In the case of recurring late arrivals (more than 3), teachers will notify an admin team member who will reach out. In some instances, a $10 late fee will be requested.

ABSENCES If your child will miss a day of school due to illness or a planned absence, please communicate with the main office (770-394-3322) as soon as possible. We keep detailed attendance records in order to ensure all students are safe and accounted for each day. If there is a last-minute absence, please notify the main office.

DISMISSAL POLICY & PROCEDURES Pickup functions the same as morning drop off. 

If your family has additional drivers (grandparents, babysitters, etc.), it is your responsibility to ensure they are on our approved pickup list and to inform them of all traffic safety policies and procedures.

Please notify your student’s teacher ahead of time if someone else will be picking up your student so they can be added to the authorized pick-up list. Unknown adults will be required to present ID at pick-up.

In the case of recurring late pickups (more than 3), teachers will notify an admin team member who will reach out. In some instances, a $10 late fee will be requested.


BOUNDARIES Children are expected to stay within the boundaries that have been established by teachers at all times..

CLIMBING TREES Children may climb trees at school while under adult supervision. They may not climb higher than twice their height and only after they have demonstrated competence.

STICKS Children may not play with a stick that is longer than their arm, unless it is clearly and responsibly being used as a walking stick, a tool (digging, for example), or for building under the supervision of the teachers. To keep everyone safe, running is not permitted while holding a stick. We appreciate your help in reinforcing these rules with your child. 

INGESTION Children will not eat or drink any substance or material found in nature without explicit teacher permission. For young kids, we use the terminology “we don’t put nature in our mouths” and repeat it often. 

NO TOYS Nature provides all the materials necessary for learning outdoors, so toys from home are not allowed. Any art supplies or other learning materials will be supplied by Dunwoody Nature Center.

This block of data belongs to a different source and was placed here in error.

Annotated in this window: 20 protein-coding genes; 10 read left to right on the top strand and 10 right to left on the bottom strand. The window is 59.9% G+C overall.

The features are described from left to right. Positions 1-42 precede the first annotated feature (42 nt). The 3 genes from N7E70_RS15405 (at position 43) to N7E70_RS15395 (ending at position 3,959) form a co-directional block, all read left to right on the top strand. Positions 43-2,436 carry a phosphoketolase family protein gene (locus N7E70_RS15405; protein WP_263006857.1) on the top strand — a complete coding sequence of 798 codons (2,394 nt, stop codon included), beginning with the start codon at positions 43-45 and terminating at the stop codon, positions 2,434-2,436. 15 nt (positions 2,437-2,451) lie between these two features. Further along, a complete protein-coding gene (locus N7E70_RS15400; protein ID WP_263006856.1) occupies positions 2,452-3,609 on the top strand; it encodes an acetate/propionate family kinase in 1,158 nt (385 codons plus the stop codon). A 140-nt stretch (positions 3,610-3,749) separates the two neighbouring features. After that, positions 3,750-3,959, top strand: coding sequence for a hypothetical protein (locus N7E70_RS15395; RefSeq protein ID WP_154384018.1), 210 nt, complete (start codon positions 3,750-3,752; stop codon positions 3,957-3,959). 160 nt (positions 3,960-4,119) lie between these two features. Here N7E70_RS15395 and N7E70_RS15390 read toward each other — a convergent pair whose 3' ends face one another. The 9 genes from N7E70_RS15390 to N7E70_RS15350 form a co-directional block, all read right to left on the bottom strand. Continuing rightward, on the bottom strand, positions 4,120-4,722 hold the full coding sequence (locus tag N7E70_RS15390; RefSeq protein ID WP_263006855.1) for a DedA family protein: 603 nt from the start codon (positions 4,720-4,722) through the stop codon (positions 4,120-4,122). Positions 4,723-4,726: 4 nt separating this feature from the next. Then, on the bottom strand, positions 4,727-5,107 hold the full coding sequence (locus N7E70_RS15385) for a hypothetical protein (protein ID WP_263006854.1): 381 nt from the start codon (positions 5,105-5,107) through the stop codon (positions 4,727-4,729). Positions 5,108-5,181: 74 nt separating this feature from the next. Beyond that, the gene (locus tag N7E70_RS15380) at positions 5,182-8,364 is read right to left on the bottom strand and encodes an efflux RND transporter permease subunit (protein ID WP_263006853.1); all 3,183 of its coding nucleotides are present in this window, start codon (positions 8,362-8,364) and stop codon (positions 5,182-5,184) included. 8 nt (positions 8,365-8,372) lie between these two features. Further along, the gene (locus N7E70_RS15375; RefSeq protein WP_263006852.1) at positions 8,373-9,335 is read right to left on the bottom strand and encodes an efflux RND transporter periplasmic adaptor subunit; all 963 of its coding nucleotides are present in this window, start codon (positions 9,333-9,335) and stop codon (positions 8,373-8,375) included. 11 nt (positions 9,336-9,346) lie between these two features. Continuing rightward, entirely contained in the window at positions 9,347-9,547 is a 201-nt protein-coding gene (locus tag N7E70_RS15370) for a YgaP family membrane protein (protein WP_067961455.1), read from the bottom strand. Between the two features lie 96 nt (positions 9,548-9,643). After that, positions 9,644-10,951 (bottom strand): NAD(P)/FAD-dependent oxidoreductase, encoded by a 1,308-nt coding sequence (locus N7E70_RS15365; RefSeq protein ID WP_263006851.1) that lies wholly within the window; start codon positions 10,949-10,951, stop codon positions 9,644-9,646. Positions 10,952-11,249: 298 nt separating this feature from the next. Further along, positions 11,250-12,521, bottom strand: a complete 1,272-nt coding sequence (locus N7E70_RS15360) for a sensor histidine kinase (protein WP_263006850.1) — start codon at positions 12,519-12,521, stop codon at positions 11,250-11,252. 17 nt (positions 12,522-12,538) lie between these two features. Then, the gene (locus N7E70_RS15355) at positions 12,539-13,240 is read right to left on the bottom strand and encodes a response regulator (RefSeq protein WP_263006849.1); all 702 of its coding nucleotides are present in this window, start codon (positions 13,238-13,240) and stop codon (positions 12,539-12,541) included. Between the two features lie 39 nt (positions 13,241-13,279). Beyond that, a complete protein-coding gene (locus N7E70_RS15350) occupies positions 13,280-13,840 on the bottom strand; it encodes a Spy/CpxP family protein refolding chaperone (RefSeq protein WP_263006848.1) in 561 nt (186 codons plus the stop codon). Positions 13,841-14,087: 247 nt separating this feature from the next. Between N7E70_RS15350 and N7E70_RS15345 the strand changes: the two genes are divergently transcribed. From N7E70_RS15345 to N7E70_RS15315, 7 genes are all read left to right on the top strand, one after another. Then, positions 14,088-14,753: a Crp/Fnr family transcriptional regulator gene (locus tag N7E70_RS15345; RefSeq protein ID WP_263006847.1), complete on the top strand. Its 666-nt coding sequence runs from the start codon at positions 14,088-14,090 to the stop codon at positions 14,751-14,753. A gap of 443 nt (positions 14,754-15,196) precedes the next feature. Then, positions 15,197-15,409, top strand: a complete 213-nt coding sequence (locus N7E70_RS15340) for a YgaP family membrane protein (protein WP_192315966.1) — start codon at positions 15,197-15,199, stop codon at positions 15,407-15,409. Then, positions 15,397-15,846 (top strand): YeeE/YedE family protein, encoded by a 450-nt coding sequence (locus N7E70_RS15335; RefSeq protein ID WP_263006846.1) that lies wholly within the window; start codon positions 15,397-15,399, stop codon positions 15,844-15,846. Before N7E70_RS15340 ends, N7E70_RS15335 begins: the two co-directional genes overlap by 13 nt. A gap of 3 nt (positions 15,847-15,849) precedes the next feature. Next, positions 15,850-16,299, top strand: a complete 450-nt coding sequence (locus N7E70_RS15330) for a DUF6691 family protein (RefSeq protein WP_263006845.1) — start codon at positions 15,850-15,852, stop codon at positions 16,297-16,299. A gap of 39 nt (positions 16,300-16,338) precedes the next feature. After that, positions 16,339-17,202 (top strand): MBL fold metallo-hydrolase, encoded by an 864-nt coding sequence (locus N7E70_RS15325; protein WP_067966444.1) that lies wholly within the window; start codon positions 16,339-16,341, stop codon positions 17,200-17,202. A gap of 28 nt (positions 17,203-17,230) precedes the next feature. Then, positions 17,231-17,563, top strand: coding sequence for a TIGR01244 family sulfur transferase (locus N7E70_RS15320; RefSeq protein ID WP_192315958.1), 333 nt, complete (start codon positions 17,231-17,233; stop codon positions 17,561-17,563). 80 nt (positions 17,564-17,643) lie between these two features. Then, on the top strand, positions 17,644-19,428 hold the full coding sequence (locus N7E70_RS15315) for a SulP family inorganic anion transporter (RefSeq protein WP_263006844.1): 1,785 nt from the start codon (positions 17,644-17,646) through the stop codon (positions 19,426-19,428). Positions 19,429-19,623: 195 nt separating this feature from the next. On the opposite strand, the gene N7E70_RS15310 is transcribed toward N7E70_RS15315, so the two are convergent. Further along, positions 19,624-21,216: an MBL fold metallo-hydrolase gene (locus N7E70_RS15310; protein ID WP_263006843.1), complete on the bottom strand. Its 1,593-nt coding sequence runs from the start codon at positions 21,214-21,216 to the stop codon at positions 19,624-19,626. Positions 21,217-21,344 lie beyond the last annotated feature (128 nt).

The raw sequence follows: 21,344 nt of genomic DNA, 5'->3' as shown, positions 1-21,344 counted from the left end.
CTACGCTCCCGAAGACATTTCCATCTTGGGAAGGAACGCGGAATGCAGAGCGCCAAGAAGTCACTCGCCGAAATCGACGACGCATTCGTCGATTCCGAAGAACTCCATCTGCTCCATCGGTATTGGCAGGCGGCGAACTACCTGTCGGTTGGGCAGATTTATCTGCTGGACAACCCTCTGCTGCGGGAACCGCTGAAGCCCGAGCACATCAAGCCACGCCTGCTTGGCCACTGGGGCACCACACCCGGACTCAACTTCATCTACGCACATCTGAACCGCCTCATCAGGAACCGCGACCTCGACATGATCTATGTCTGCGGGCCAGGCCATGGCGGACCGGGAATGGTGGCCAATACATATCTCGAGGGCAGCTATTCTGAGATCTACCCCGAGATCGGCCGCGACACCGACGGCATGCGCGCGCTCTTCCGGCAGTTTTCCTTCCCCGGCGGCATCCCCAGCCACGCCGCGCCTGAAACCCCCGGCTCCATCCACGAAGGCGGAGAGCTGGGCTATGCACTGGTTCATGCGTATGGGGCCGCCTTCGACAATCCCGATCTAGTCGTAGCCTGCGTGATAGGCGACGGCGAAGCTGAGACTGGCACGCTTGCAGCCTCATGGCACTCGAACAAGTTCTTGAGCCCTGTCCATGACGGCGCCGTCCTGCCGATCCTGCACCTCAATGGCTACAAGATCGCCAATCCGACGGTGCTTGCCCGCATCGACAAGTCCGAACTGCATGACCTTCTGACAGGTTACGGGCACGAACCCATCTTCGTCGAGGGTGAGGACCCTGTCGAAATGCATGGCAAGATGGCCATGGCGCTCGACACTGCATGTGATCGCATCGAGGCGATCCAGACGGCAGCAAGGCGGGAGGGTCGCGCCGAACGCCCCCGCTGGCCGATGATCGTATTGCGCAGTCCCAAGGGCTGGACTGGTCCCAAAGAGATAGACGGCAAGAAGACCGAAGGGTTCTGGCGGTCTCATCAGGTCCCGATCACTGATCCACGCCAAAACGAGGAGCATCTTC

*Rare exceptions may be made on a case-by-case basis if a child is having a hard time adjusting to or feeling comfortable at school. Sometimes, a beloved stuffy can make a world of difference without causing issues for the class as a whole. This option can be discussed between parents and teachers, but teachers have the final say in whether it will be allowed or not.

NO TECHNOLOGY We ask that you do not send your child to school with any of the following: 

If you need to get in touch with your child, contact the front office at (770) 394-3322.


Oakwood Forest School strives to incorporate sustainable practices in all we do and we encourage our parents to support those efforts. Please do your best to send your child’s snacks and lunches in reusable containers with minimal and/or compostable packaging. 

While natural, healthy foods with little to no packaging are the preference, we also understand the importance of balance in life! Some days, your child’s lunch may be curated with care and prepped with precision. Other days, it’s okay to throw in an apple, baby carrots, an Uncrustable, and some packaged crackers as you rush out the door.

We encourage whole foods as much as possible to help children’s bodies sustain their full days of playing and learning.

Each student should have at least one calorie-rich snack per day. Some popular snack items include:

  • Fresh fruit
  • Carrots & hummus
  • Apples & peanut butter
  • Cheese cubes
  • Bananas
  • Nuts & trail mix
  • Sliced deli meats
  • Yogurt or apple sauce
  • Nutrient dense snack bars (Z-Bars, Larabars, Luna Bars, etc)

WINTER TIME FOOD We recommend more substantial snacks that will help provide extra energy in the colder months. Cheese, yogurt, deli meats, and nuts are great filling snacks to pack during this season. Packing a warm snack in a thermos (oatmeal, soup, mac & cheese, etc.) as well as extra snacks – more than you think your student will eat – has been helpful for many children. 

Note: A warm, nutrient dense breakfast is key this time of year. It helps little bodies feel fueled for cold days in the forest!

FOOD AND BIRTHDAYS We celebrate each child and love to make birthdays and other celebrations magical here at Oakwood! The possibility of bringing in outside foods depends on allergies/dietary needs. Parents can communicate with administration staff about food & treats, crafts, or books for these special days. Teachers will have the final decision on bringing in any outside foods for the class.

ALLERGIES Teachers are aware of any allergies present in their class from the information provided on the emergency form. Teachers will not offer food to a child if it contains an ingredient that the child is allergic to and will notify the parent(s) ahead of time if a food is being served that a child cannot eat so the parent can send a substitute.